This one took me a long time to do. I’ve been writing stories for my own pleasure since primary school, but it wasn’t until I turned 30 and had the first of my (what turned out to be annual) mid-life crises that I decided to tell people I was a writer.
It was a really big deal for me when I first did it, and I was nervous. I hate that question ‘what do you do’ when you first meet someone, but now I had something more honest to say than whatever career I was lolling about in at the time. So I put on a confident face (totally faked) and said ‘I’m a writer’.
I was nervous because I expected to be ridiculed or pitied, but that didn’t happen. Sure, you get the occasional eyebrow-raise, but for the most part people are supportive and interested. And more than a few of them confess to aspirations of writing as well.
After we establish that I write sci fi/horror/fantasy they usually look at me a little differently (I haven’t dressed as a goth since Uni, so look a little beige these days). Many will even ask if they can read something. I love this request, I see it as a really supportive thing to say, but I also never hand anything over. My rule of thumb is wait until a person asks three times, because that means that they really want to read something.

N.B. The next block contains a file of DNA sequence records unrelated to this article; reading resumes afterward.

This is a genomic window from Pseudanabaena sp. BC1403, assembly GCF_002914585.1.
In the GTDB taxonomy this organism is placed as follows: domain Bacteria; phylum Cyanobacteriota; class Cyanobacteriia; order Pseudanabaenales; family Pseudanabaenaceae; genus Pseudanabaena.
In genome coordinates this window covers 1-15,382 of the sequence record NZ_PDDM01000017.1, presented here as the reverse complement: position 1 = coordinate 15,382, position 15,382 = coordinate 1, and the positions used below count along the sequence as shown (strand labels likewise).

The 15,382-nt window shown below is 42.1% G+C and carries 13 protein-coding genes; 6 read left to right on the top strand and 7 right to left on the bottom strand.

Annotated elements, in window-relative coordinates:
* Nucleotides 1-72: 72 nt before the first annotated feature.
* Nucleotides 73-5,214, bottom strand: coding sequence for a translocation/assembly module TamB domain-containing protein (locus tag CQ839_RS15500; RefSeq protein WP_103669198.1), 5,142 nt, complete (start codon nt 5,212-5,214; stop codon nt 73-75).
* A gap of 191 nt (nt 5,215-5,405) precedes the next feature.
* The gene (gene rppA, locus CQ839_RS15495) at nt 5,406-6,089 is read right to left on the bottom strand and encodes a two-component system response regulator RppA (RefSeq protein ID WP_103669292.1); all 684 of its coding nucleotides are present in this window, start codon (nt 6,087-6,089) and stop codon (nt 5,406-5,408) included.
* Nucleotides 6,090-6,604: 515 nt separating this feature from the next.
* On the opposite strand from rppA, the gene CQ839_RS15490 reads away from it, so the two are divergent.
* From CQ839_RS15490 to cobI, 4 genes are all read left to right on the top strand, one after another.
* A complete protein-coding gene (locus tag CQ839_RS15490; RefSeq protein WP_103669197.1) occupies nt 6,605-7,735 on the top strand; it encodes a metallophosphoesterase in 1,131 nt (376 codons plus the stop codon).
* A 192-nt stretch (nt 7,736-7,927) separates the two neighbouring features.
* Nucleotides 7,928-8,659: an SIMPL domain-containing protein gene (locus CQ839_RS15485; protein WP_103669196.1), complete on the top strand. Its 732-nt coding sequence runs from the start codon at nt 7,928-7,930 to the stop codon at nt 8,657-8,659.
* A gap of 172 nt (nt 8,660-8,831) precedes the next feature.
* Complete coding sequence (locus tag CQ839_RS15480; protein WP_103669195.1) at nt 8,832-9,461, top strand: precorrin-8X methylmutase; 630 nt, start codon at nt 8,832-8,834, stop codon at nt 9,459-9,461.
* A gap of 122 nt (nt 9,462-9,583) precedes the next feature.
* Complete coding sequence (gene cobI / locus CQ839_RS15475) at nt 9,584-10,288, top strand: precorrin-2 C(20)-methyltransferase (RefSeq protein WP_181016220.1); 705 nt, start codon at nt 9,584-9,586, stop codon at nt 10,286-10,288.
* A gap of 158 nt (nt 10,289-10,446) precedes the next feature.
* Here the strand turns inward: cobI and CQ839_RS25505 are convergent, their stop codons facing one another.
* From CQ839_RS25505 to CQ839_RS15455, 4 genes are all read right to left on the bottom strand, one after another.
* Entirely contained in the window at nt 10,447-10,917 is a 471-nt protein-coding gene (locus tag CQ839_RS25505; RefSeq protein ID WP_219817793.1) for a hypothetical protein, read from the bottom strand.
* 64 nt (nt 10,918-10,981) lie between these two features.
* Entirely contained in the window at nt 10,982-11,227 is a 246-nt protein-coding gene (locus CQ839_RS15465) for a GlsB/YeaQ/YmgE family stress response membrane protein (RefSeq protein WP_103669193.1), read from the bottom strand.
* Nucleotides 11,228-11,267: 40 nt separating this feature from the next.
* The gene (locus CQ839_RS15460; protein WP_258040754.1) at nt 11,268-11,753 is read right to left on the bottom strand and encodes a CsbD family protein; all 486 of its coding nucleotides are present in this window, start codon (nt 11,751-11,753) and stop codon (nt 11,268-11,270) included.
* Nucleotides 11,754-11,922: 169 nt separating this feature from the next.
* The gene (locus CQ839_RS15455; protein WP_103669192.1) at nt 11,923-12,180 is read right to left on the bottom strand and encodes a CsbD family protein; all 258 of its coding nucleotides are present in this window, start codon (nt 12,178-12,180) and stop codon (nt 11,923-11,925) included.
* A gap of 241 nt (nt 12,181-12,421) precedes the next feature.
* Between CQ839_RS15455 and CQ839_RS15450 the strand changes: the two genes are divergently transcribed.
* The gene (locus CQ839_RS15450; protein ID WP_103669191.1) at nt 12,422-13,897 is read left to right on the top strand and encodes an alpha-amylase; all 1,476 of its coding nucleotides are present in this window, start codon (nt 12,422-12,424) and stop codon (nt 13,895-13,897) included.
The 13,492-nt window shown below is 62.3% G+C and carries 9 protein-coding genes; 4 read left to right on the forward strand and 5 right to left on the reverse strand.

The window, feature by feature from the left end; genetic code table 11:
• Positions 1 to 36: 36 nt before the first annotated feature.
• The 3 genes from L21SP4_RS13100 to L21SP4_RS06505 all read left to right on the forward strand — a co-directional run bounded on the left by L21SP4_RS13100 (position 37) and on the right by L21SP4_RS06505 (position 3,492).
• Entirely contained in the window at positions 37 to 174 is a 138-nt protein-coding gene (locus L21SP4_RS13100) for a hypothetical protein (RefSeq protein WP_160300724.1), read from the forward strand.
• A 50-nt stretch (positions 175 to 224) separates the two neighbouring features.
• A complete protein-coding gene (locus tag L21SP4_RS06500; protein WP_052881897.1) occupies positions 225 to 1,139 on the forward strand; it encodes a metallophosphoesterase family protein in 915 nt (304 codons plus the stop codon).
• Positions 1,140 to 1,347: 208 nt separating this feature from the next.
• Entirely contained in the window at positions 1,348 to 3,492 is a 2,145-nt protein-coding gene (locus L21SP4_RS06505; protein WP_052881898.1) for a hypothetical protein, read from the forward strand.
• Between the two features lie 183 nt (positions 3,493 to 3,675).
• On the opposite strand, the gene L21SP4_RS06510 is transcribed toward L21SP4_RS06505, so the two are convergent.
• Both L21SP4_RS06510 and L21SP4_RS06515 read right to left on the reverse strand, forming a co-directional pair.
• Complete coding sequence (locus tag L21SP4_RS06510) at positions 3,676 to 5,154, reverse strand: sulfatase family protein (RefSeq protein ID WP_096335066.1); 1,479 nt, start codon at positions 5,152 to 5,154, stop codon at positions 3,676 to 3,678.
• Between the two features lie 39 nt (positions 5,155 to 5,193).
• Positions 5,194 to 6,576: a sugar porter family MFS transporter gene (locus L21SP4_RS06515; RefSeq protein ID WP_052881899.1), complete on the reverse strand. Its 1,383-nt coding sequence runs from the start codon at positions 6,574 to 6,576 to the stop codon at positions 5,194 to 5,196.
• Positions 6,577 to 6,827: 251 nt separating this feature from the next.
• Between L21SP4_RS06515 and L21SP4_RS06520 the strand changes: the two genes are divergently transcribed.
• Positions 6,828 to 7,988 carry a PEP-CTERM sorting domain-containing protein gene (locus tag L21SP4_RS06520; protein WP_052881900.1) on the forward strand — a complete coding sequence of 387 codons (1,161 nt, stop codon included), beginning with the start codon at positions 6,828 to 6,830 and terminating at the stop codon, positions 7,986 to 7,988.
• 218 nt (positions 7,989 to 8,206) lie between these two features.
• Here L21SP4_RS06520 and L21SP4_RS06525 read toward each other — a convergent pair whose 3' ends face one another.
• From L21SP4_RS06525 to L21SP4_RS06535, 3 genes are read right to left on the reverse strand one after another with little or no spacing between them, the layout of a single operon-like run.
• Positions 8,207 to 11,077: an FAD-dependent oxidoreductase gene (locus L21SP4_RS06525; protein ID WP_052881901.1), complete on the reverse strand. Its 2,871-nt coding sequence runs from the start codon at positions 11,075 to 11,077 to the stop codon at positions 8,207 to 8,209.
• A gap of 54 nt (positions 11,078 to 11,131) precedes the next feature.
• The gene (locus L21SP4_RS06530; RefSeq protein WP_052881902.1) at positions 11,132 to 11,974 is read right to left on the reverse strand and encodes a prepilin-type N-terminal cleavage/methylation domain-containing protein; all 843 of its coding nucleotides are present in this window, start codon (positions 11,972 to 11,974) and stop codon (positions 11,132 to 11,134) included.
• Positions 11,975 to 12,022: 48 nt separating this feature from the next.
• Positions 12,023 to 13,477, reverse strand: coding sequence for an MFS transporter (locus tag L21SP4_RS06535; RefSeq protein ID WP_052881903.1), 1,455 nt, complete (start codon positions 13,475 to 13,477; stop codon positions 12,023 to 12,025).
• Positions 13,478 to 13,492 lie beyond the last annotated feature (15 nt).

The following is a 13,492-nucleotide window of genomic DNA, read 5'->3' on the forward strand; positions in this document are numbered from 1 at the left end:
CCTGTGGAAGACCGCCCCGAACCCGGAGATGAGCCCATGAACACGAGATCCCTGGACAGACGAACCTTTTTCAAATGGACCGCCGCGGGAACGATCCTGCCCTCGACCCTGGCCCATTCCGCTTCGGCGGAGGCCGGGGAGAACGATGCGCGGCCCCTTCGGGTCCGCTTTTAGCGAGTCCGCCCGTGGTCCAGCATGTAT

To be honest, since I’ve been saying I’m a writer I’ve only found one downside… People who don’t write sometimes have ‘this great idea for a story’ – which invariably is not great, not original, or only makes sense to that person. My standard come-back is that they should write the story, and to be honest, they should. They have the vision and they know the story, so they should write it. Then there can be another person out there who can proudly proclaim themselves to be a writer.